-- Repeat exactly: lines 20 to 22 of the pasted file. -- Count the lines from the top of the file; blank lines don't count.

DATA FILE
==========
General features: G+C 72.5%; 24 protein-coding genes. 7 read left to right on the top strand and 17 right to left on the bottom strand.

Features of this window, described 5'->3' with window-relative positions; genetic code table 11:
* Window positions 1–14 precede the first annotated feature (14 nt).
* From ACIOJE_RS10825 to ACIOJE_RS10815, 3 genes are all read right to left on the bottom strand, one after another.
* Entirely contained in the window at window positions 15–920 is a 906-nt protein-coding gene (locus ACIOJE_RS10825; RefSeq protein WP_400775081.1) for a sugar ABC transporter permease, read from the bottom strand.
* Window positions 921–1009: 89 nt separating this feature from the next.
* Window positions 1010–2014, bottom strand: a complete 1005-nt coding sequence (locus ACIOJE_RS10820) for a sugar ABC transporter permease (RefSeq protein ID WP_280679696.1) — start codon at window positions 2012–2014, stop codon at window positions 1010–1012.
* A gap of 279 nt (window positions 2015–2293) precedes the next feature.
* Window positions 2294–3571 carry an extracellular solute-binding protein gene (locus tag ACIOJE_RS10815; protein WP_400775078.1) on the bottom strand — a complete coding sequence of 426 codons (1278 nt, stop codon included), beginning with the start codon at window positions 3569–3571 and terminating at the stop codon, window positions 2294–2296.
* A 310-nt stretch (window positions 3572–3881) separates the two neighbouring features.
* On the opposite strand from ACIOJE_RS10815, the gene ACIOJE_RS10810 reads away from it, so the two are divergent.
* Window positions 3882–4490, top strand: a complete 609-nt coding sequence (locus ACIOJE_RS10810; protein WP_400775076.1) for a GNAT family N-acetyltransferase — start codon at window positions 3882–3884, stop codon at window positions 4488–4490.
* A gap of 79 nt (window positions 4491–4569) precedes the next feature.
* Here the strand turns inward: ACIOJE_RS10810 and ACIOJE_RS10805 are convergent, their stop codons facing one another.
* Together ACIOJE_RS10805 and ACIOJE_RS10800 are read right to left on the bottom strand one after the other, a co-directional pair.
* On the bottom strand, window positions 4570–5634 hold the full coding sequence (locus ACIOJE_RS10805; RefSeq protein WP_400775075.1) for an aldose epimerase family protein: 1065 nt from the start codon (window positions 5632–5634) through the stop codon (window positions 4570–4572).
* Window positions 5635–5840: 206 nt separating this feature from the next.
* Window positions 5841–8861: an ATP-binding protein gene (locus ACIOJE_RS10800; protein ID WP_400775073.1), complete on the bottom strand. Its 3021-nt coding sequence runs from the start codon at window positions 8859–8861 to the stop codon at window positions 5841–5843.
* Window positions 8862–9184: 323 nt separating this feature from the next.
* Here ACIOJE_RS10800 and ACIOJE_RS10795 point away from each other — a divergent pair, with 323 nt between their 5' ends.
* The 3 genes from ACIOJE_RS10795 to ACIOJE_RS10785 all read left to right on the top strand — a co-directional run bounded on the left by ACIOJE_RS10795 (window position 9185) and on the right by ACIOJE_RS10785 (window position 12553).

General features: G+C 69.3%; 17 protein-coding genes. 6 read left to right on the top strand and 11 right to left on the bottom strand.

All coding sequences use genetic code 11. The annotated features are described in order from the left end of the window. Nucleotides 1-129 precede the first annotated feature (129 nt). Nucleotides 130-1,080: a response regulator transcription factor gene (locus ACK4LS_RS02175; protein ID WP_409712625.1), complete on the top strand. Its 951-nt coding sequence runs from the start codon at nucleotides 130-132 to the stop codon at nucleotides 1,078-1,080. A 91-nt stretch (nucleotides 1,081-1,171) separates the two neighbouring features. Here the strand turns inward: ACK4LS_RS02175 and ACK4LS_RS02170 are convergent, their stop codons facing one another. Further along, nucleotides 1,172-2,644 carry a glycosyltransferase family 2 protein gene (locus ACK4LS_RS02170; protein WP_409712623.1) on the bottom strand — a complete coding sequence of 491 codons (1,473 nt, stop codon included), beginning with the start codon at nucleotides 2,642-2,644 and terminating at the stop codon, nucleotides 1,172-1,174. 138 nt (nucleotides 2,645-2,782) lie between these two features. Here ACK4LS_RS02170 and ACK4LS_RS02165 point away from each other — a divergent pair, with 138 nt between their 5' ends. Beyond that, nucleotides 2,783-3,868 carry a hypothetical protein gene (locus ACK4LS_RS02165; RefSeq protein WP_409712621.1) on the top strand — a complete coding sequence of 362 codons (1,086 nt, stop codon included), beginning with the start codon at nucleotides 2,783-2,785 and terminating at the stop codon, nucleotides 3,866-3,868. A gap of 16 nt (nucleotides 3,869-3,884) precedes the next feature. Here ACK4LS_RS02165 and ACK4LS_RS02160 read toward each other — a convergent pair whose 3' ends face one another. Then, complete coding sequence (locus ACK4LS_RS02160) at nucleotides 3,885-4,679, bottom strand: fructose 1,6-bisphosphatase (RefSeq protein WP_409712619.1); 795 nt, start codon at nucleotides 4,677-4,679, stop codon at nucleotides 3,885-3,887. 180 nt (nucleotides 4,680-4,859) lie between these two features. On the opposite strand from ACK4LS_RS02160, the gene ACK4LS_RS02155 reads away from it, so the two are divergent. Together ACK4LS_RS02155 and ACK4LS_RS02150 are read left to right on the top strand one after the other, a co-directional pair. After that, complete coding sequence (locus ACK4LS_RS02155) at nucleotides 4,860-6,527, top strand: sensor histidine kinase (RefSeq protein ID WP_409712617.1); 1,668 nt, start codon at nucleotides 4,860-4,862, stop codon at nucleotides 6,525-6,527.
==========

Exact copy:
* Here ACIOJE_RS10800 and ACIOJE_RS10795 point away from each other — a divergent pair, with 323 nt between their 5' ends.
* The 3 genes from ACIOJE_RS10795 to ACIOJE_RS10785 all read left to right on the top strand — a co-directional run bounded on the left by ACIOJE_RS10795 (window position 9185) and on the right by ACIOJE_RS10785 (window position 12553).

General features: G+C 69.3%; 17 protein-coding genes. 6 read left to right on the top strand and 11 right to left on the bottom strand.